Creativity is something I prize, and it is one of my constant goals. Whether in photography, woodworking, or the written word, I am always trying to break the bounds of conventionality and express myself in novel ways. Still, I encounter frequent and seemingly impenetrable blockages to self-expression, and I struggle to find ways to develop fresh ideas. Why am I blocked like this, and what might I do to unleash my mind?
Like many others, I succumb to the common belief that creativity happens through sudden and spontaneous inspiration, that it’s the product of serendipity. This viewpoint is well expressed by the cartoon image of a light bulb suddenly flashing on to illuminate the darkness with a bright idea.
Sure, sometimes fresh ideas do seem to appear out of the blue. But I strongly suspect that this is an illusion. More likely, for this to happen there has been some forethought about the situation, be it a problem or opportunity, even if subconscious. Inspirations that seem to be sudden are, as a result, not the flash in the pan they appear to be but the product of preparation, however inadvertent it may be.
But by adhering to the inspirational conception of creativity, I believe I cut myself off from a regular flow of fresh ideas and thus limit myself to randomly occurring thoughts. This is a restricted view of the creative process that contains its own limitations on new possibilities.
The larger question is, how can I foster creative thoughts as a regular practice? The research and writing on creativity contains a strong thread suggesting that creativity is less the result of inspiration than it is of the hard work of preparing the mind. Such preparation might consist of researching alternatives, assembling known ideas, carefully defining the situation at hand, and pursuing possibilities. According to this view, when the mind is thus prepared, it is better able to recognize viable ideas when they emerge.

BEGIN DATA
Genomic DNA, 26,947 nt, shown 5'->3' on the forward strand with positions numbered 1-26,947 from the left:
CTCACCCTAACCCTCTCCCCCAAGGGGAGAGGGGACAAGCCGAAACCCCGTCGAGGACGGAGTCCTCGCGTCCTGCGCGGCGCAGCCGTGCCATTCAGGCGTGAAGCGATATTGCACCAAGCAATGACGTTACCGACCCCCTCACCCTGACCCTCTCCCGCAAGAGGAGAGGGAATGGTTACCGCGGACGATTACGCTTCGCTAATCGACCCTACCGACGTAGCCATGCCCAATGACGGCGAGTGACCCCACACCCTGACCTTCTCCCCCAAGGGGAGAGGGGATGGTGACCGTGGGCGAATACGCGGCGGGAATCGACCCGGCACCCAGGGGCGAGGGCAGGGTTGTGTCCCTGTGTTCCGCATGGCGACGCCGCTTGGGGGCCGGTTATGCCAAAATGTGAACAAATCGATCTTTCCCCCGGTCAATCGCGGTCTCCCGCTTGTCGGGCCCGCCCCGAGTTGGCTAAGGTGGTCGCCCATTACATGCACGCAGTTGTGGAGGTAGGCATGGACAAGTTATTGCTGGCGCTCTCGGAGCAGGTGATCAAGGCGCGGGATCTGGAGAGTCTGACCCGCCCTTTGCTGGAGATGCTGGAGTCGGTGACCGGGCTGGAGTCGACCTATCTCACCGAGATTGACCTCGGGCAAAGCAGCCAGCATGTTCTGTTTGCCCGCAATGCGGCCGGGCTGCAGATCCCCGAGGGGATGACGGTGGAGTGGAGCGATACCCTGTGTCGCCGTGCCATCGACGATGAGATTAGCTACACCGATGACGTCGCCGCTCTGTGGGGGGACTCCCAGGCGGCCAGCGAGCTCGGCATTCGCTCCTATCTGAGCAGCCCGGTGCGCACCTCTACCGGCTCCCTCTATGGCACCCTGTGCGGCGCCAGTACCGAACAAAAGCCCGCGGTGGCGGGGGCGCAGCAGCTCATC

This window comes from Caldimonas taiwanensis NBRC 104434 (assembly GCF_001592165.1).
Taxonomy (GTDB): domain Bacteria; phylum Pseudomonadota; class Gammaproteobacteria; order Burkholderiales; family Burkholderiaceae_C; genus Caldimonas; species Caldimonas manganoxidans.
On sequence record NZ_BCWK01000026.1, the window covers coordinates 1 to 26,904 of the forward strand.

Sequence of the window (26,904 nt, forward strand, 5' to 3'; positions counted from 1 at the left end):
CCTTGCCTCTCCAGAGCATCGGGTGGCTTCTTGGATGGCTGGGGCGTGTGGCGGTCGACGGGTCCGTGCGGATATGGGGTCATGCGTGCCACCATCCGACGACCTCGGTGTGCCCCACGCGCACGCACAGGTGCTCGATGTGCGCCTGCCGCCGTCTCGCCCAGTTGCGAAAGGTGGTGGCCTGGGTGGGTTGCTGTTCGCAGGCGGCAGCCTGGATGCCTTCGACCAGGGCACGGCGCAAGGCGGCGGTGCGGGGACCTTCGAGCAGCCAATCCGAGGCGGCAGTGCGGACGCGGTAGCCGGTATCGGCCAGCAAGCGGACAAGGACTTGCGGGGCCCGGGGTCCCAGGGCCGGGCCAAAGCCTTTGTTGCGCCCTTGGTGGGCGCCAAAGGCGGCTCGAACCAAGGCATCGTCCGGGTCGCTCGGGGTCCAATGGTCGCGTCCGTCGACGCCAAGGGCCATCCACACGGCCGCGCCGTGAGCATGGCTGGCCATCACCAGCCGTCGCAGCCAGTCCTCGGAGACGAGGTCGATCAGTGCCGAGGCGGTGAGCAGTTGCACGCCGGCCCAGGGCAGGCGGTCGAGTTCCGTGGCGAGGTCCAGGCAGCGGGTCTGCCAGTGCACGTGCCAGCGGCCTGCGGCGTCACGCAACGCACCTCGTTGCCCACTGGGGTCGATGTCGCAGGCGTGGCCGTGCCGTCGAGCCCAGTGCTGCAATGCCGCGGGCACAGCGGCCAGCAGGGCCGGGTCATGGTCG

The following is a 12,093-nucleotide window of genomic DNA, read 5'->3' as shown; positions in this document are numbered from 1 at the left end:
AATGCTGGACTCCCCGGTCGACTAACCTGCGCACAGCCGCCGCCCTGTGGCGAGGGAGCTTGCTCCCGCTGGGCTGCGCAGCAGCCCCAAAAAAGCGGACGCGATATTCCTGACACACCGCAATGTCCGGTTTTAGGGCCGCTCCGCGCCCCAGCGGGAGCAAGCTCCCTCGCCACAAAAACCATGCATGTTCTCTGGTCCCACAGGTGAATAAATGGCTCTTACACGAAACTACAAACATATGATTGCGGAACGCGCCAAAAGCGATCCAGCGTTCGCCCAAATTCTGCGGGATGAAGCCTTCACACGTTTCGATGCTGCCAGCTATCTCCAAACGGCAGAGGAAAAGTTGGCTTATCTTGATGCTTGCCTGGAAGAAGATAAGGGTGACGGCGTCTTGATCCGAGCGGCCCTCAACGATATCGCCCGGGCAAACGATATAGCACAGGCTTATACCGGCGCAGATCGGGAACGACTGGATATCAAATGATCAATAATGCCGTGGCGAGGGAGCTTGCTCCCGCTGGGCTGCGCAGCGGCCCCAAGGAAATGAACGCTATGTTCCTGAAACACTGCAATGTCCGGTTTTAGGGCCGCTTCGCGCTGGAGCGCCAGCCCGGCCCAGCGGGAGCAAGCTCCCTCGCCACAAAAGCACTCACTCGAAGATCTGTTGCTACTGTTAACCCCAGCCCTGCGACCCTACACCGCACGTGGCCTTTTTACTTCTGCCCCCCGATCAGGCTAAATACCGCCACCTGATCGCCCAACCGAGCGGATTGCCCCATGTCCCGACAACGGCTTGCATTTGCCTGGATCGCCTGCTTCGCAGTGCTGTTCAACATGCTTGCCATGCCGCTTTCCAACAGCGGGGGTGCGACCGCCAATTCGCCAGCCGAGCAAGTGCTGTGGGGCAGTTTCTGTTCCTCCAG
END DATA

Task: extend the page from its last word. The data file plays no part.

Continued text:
This is not a conception that originates with me. The noted French pathologist Louis Pasteur is famously quoted as saying that “chance favors the prepared mind.” Others have expressed similar ideas. Thomas Edison is variously quoted as stating that “genius is one percent inspiration and ninety-nine percent perspiration.” The philosopher of science Thomas Kuhn, in The Structure of Scientific Revolutions, said much the same thing in asserting that solid preparation sets the stage for invention.
So where does this leave me? If I hope to innovate, to spur fresh ideas, then clearly I must prepare myself for them. The more I consciously assemble my thoughts and examine the work others have done before me, the better I will have built a framework for assessing alternatives and recognizing good ideas for what they are.
Experimentation is one major means of trying out ideas. In a formal sense, it involves the repetitive trial of one possibility after another, looking for a best fit. But experiments need not be drudgery. They can be undertaken in a spirit of playfulness and when they are, the mind may be more open to previously unthought of ideas. So, incorporating more play into my daily practice may well be a major entry into new ways of doing things.
My daily practice of journaling is one example of this. By allowing my mind to range freely over whatever themes are on my mind each day, I probe the underpinnings of my thoughts and allow myself the chance to explore alternatives in a free form of expression. Therefore, if I apply the same free thinking and playful methodology to my photography, my woodworking, and even my public service, I may well come up with creative ideas that will better meet my needs and desires.